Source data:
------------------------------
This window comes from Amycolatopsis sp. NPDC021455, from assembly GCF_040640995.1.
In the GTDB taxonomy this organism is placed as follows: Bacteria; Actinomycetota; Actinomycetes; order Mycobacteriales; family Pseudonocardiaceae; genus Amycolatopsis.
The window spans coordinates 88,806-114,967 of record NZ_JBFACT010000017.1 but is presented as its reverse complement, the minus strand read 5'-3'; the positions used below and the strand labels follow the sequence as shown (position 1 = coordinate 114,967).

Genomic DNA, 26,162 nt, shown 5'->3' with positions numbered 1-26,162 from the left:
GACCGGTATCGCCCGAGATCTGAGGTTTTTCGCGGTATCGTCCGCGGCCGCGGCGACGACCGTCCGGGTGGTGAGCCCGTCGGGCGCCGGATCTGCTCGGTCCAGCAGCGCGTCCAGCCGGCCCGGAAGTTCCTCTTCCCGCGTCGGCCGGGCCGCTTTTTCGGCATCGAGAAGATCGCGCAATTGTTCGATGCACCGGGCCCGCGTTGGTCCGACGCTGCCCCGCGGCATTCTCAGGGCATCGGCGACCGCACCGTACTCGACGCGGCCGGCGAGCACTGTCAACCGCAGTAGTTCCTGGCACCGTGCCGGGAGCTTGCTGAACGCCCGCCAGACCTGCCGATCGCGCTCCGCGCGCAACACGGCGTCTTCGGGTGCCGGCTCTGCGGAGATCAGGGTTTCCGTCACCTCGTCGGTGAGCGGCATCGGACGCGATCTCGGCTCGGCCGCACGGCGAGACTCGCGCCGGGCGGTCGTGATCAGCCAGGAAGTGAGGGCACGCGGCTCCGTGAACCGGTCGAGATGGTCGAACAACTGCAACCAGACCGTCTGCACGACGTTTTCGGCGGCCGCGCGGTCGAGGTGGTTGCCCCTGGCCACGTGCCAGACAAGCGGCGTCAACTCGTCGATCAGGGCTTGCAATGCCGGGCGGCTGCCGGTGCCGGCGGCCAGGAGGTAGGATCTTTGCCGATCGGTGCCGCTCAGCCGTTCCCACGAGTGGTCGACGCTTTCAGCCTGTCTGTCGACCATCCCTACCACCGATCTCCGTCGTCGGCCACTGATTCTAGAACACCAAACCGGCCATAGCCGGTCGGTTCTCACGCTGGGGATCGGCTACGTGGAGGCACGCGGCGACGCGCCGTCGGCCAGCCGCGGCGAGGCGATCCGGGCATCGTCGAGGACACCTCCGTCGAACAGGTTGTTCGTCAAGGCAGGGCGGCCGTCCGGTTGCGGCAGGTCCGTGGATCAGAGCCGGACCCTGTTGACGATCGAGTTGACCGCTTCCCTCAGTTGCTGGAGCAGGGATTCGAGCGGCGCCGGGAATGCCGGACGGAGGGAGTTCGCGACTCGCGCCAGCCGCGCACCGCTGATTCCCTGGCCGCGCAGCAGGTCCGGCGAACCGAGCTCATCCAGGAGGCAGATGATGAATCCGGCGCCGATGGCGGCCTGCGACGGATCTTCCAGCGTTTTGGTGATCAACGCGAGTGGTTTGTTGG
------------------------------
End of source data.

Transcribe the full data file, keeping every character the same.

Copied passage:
This window comes from Amycolatopsis sp. NPDC021455, from assembly GCF_040640995.1.
In the GTDB taxonomy this organism is placed as follows: Bacteria; Actinomycetota; Actinomycetes; order Mycobacteriales; family Pseudonocardiaceae; genus Amycolatopsis.
The window spans coordinates 88,806-114,967 of record NZ_JBFACT010000017.1 but is presented as its reverse complement, the minus strand read 5'-3'; the positions used below and the strand labels follow the sequence as shown (position 1 = coordinate 114,967).

Genomic DNA, 26,162 nt, shown 5'->3' with positions numbered 1-26,162 from the left:
GACCGGTATCGCCCGAGATCTGAGGTTTTTCGCGGTATCGTCCGCGGCCGCGGCGACGACCGTCCGGGTGGTGAGCCCGTCGGGCGCCGGATCTGCTCGGTCCAGCAGCGCGTCCAGCCGGCCCGGAAGTTCCTCTTCCCGCGTCGGCCGGGCCGCTTTTTCGGCATCGAGAAGATCGCGCAATTGTTCGATGCACCGGGCCCGCGTTGGTCCGACGCTGCCCCGCGGCATTCTCAGGGCATCGGCGACCGCACCGTACTCGACGCGGCCGGCGAGCACTGTCAACCGCAGTAGTTCCTGGCACCGTGCCGGGAGCTTGCTGAACGCCCGCCAGACCTGCCGATCGCGCTCCGCGCGCAACACGGCGTCTTCGGGTGCCGGCTCTGCGGAGATCAGGGTTTCCGTCACCTCGTCGGTGAGCGGCATCGGACGCGATCTCGGCTCGGCCGCACGGCGAGACTCGCGCCGGGCGGTCGTGATCAGCCAGGAAGTGAGGGCACGCGGCTCCGTGAACCGGTCGAGATGGTCGAACAACTGCAACCAGACCGTCTGCACGACGTTTTCGGCGGCCGCGCGGTCGAGGTGGTTGCCCCTGGCCACGTGCCAGACAAGCGGCGTCAACTCGTCGATCAGGGCTTGCAATGCCGGGCGGCTGCCGGTGCCGGCGGCCAGGAGGTAGGATCTTTGCCGATCGGTGCCGCTCAGCCGTTCCCACGAGTGGTCGACGCTTTCAGCCTGTCTGTCGACCATCCCTACCACCGATCTCCGTCGTCGGCCACTGATTCTAGAACACCAAACCGGCCATAGCCGGTCGGTTCTCACGCTGGGGATCGGCTACGTGGAGGCACGCGGCGACGCGCCGTCGGCCAGCCGCGGCGAGGCGATCCGGGCATCGTCGAGGACACCTCCGTCGAACAGGTTGTTCGTCAAGGCAGGGCGGCCGTCCGGTTGCGGCAGGTCCGTGGATCAGAGCCGGACCCTGTTGACGATCGAGTTGACCGCTTCCCTCAGTTGCTGGAGCAGGGATTCGAGCGGCGCCGGGAATGCCGGACGGAGGGAGTTCGCGACTCGCGCCAGCCGCGCACCGCTGATTCCCTGGCCGCGCAGCAGGTCCGGCGAACCGAGCTCATCCAGGAGGCAGATGATGAATCCGGCGCCGATGGCGGCCTGCGACGGATCTTCCAGCGTTTTGGTGATCAACGCGAGTGGTTTGTTGG